About 3300 years ago the Jewish tradition
of the Kohanim
(priests) was founded. God instructed Moses: "Bring near you Aaron
and his sons with him from among the Children of Israel to minister to Me" (Exodus 28:1). Since that time, the heritage
of the Kohen
has been passed from father to son, generation after generation, to this day.
If all the Kohanim descend from one man, do they have common genetic markers? Amazingly, the answer is positive. A DNA study of Jews from North America, Britain and Israel (see Nature, vol. 385, 2 January 1997, p.32) has found clear differences in the frequency of certain male Y-chromosome haplotypes (neutral mu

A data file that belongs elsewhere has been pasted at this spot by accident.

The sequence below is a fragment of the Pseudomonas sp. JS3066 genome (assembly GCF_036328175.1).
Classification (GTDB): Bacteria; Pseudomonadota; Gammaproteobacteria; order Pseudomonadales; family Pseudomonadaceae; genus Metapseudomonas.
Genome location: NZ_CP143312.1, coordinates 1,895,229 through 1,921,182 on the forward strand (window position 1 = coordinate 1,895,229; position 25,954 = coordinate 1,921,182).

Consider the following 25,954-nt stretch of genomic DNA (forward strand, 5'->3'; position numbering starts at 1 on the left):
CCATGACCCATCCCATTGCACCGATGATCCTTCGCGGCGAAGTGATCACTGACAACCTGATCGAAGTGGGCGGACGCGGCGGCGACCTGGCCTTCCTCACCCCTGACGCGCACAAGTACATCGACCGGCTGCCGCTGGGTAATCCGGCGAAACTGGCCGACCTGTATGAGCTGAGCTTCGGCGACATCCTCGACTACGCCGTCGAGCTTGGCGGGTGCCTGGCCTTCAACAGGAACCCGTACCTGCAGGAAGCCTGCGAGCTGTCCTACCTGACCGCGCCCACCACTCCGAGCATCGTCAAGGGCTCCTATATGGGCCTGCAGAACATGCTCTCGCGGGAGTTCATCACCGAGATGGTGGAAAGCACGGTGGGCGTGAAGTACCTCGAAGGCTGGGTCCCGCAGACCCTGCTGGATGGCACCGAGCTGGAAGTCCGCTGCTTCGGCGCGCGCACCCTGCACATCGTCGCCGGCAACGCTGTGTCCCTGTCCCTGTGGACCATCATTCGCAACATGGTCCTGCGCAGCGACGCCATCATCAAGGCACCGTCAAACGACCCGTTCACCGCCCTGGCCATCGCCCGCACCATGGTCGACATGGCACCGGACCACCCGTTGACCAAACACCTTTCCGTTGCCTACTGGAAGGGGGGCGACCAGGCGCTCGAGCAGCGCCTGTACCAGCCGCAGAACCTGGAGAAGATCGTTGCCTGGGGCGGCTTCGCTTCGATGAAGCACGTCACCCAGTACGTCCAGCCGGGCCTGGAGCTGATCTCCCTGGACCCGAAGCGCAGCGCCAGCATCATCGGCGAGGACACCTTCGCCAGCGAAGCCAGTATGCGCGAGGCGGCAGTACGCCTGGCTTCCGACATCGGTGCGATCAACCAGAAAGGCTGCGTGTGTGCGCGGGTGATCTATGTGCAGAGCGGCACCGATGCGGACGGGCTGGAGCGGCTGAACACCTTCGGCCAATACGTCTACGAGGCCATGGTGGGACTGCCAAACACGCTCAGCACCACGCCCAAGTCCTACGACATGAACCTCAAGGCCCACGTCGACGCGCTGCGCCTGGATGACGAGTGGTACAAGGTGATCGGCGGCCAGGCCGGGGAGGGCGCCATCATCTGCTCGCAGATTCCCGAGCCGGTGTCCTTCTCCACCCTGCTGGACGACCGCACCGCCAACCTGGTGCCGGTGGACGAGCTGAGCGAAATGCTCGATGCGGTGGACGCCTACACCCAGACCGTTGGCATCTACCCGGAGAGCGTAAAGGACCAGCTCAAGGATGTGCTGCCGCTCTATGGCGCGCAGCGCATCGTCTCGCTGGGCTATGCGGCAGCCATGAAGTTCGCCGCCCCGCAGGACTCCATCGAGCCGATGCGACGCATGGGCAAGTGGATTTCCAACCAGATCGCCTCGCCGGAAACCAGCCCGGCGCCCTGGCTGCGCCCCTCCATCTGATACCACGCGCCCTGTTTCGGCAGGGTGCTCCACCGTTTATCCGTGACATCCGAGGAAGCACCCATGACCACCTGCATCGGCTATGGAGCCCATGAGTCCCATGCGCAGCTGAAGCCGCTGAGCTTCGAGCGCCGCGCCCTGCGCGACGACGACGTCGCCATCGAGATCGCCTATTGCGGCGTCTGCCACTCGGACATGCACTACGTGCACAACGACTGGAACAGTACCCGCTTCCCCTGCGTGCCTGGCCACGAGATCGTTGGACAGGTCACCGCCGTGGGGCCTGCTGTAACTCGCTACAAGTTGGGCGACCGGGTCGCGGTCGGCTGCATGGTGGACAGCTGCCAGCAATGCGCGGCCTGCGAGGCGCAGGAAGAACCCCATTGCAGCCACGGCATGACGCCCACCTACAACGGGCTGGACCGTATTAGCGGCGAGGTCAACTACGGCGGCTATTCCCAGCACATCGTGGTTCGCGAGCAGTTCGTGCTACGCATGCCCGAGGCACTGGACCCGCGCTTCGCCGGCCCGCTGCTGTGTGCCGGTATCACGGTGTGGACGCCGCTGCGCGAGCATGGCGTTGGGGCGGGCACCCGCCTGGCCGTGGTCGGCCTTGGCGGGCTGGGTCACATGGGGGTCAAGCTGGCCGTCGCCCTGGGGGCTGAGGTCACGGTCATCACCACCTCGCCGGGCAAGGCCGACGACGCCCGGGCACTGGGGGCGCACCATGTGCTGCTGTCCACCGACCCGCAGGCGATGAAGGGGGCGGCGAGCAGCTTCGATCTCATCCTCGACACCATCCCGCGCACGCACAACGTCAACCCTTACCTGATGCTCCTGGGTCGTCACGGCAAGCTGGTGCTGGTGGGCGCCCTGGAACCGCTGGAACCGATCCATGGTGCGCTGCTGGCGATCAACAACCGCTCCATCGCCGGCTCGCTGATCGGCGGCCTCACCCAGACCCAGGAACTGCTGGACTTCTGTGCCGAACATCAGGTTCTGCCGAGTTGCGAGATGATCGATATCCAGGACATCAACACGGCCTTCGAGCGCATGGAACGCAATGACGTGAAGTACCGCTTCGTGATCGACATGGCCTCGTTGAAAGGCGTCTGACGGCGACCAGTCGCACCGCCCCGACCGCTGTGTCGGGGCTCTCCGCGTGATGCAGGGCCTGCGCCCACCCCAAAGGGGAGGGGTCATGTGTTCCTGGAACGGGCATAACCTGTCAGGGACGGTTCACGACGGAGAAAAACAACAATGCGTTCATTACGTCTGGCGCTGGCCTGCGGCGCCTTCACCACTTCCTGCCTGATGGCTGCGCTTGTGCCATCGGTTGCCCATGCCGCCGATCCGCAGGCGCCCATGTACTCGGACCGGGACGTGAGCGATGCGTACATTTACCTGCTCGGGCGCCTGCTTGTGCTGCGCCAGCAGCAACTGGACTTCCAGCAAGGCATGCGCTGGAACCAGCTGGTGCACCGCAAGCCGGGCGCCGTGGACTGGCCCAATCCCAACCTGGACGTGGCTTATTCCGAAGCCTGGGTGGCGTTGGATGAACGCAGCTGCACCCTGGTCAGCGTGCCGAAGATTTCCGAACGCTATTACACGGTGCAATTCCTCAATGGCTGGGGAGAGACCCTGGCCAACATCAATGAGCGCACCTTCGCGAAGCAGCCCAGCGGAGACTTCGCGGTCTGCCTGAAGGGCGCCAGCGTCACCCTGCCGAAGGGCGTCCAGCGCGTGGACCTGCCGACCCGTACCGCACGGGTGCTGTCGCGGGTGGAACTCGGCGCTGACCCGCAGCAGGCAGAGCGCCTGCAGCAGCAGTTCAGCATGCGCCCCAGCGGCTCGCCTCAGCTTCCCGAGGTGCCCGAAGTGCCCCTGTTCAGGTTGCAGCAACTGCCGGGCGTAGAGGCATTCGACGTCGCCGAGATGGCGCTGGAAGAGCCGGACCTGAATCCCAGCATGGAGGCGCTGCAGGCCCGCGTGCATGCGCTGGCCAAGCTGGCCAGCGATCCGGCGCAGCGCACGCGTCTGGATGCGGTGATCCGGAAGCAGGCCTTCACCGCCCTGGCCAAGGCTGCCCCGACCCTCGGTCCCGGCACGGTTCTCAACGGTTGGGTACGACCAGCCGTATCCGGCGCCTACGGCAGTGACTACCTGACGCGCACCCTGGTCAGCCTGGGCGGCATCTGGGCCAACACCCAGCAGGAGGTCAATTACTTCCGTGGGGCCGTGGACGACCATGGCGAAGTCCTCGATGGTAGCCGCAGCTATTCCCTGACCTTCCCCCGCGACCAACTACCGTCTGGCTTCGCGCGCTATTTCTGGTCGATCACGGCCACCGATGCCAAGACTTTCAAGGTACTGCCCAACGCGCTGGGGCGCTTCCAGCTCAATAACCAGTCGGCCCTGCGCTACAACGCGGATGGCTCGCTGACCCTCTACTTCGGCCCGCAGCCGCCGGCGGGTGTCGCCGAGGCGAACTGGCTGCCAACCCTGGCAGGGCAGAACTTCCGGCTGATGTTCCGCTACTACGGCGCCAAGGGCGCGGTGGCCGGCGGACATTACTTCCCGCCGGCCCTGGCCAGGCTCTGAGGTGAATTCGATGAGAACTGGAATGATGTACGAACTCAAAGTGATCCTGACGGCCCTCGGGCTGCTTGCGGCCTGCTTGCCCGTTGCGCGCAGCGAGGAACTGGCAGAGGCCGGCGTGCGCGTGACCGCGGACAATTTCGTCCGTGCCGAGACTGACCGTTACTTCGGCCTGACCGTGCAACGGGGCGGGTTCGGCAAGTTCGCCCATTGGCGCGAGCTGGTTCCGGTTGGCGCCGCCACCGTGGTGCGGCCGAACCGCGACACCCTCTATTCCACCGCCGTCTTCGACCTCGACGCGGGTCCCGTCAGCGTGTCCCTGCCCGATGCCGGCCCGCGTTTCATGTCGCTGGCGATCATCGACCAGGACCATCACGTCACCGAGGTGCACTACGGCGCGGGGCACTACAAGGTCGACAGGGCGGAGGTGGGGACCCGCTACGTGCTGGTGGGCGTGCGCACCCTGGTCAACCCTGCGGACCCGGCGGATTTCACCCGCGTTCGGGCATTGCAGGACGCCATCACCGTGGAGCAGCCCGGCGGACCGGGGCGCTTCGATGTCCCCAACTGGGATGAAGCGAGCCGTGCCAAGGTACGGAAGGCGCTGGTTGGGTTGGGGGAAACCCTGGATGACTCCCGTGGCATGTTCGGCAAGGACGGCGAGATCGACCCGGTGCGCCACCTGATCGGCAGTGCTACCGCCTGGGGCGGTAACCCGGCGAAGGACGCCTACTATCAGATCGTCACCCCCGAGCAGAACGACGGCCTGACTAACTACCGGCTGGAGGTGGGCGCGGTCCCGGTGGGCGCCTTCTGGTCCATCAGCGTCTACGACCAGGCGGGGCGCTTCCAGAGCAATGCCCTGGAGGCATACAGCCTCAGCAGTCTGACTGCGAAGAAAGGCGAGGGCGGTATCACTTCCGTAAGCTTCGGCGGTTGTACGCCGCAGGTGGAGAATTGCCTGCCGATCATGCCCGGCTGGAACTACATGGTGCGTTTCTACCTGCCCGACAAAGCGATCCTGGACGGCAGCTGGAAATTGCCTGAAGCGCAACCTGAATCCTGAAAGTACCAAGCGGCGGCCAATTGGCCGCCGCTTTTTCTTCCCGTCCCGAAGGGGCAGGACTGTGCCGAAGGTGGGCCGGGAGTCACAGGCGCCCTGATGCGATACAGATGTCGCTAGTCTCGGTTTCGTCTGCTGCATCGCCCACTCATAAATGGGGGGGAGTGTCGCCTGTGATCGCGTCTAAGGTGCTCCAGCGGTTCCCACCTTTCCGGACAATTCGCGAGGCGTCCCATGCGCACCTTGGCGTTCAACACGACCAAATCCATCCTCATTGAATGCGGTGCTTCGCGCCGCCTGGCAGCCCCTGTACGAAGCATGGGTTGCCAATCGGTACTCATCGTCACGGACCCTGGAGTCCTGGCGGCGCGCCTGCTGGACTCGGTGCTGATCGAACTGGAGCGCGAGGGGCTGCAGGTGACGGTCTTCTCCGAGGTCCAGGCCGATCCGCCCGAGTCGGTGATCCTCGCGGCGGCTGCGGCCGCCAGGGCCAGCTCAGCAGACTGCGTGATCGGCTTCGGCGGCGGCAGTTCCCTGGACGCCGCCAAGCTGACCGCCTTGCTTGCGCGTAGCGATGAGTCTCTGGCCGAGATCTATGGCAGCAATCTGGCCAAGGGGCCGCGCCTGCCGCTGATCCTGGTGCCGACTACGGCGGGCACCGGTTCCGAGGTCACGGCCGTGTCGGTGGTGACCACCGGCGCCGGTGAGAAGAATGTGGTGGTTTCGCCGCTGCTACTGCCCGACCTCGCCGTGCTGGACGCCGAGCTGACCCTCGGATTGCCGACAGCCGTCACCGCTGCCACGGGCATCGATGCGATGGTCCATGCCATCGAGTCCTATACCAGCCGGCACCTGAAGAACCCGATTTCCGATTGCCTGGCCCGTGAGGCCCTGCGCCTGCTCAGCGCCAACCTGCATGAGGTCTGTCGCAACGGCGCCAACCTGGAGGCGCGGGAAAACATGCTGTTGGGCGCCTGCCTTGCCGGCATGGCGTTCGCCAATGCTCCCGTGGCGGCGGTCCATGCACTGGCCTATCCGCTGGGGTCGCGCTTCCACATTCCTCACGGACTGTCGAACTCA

Furthermore, the same significant differences in the genetic markers were found for Ashkenazi and Sephardi Jews, indicating that the genetic markers predate the diaspora. The genetic mixing that has taken place in the diaspora over the last 2000 years has affected the appearance of Jewish people around the world, but the unique Kohen gene is shared.
The Torah s
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